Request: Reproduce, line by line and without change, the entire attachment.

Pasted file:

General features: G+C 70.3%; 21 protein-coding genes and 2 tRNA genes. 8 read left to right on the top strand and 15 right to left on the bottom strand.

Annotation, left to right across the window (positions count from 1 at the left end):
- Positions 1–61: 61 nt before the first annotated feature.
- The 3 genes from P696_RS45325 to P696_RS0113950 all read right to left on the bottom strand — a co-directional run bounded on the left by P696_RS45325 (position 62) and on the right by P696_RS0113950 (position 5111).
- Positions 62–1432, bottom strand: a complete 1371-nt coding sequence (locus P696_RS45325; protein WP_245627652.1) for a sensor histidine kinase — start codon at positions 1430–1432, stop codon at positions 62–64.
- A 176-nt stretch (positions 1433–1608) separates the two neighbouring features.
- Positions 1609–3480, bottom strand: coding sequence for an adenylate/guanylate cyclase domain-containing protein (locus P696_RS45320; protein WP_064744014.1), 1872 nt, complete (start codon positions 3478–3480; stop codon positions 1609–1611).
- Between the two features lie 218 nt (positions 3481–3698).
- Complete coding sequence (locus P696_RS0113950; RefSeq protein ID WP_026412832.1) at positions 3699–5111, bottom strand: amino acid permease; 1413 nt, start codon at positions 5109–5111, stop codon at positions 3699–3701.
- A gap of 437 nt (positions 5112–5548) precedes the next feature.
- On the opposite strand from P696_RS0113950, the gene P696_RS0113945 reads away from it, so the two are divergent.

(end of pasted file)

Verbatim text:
General features: G+C 70.3%; 21 protein-coding genes and 2 tRNA genes. 8 read left to right on the top strand and 15 right to left on the bottom strand.

Annotation, left to right across the window (positions count from 1 at the left end):
- Positions 1–61: 61 nt before the first annotated feature.
- The 3 genes from P696_RS45325 to P696_RS0113950 all read right to left on the bottom strand — a co-directional run bounded on the left by P696_RS45325 (position 62) and on the right by P696_RS0113950 (position 5111).
- Positions 62–1432, bottom strand: a complete 1371-nt coding sequence (locus P696_RS45325; protein WP_245627652.1) for a sensor histidine kinase — start codon at positions 1430–1432, stop codon at positions 62–64.
- A 176-nt stretch (positions 1433–1608) separates the two neighbouring features.
- Positions 1609–3480, bottom strand: coding sequence for an adenylate/guanylate cyclase domain-containing protein (locus P696_RS45320; protein WP_064744014.1), 1872 nt, complete (start codon positions 3478–3480; stop codon positions 1609–1611).
- Between the two features lie 218 nt (positions 3481–3698).
- Complete coding sequence (locus P696_RS0113950; RefSeq protein ID WP_026412832.1) at positions 3699–5111, bottom strand: amino acid permease; 1413 nt, start codon at positions 5109–5111, stop codon at positions 3699–3701.
- A gap of 437 nt (positions 5112–5548) precedes the next feature.
- On the opposite strand from P696_RS0113950, the gene P696_RS0113945 reads away from it, so the two are divergent.